Physicians and dentists have embraced texting as a strategy to improve patient care. A study of 3,000 chronically ill patients found that 68 percent took medications at home as directed by their physicians when they received text reminders, compared to 50 percent without texts.1
Besides improving medication compliance, texting your veterinary clients could bring business efficiencies, from confirming appointments to alerting pet owners when their pets have recovered from surgery.
Texts are cheap to send and can be automated reminders or carry personalized messages. Texts show that your veterinary practice is high tech and high touch. A text could comfort a client who can’t answer the phone during a work meeting but can glance at a text and see a photo of their hospitalized pet.
Texting services are available from practice-management software companies and third-party vendors who serve small businesses and health care industries. Here are some providers with veterinary programs:
- AVImark Rapport Client Communications
- Idexx Pet Health Network Pro
- Demand Force
Here are 13 ways to use texting in your veterinary practice:
1. Send Dosing Reminders
Only 55 percent of dogs get monthly heartworm preventives, with 5.4 doses dispensed per dog each year, according to a 2009 compliance study.2 Set automated dosing reminders for the day of the month that clients need to give their pets flea, tick and heartworm preventives. Also use dosing reminders for chronic medications.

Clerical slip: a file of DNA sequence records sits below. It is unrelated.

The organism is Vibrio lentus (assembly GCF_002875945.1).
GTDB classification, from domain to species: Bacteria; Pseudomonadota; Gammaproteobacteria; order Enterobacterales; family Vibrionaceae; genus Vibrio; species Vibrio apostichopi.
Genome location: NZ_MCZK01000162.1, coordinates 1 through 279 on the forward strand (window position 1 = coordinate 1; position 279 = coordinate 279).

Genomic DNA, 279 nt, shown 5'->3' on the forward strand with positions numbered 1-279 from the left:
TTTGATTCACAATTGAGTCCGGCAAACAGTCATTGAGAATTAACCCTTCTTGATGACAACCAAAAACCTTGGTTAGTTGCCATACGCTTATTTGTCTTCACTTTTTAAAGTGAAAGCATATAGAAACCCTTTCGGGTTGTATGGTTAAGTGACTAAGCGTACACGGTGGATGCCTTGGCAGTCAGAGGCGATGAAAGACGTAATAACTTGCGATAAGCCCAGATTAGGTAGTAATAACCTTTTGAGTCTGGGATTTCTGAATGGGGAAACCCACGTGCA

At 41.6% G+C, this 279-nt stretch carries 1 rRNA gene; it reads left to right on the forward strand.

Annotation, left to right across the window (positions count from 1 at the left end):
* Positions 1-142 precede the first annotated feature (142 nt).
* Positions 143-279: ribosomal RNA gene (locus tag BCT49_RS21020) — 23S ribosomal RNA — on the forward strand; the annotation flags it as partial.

2. Remind About Drug and Food Refills
Too often, clients need “emergency refills” and call five minutes before closing time. Early intervention using text reminders could stop the habit.
Let’s say a client buys 30 tablets for her pet’s chronic health condition. When your technician fills the prescription, set a refill reminder for one week before the medication will run out. Likewise, when a client buys a bag or case of pet food, calculate when the food will be gone and set a refill reminder for one week in advance. This strategy is especially important for special-order medications and diets.
Pet food companies offer feeding guides that help calculate the period a bag or case will last. Another solution is to look at the client’s purchase history. If she buys a bag of cat food every six weeks, set the reminder for five weeks each time she repurchases.
3. Make it Easier to Respond
Repetition of a message gets results, so send postal, email and text reminders for exams, vaccines and diagnostics. Include your hospital phone number so clients can simply touch it on their smart-phones and immediately schedule an appointment.
4. Confirm Appointments and Surgeries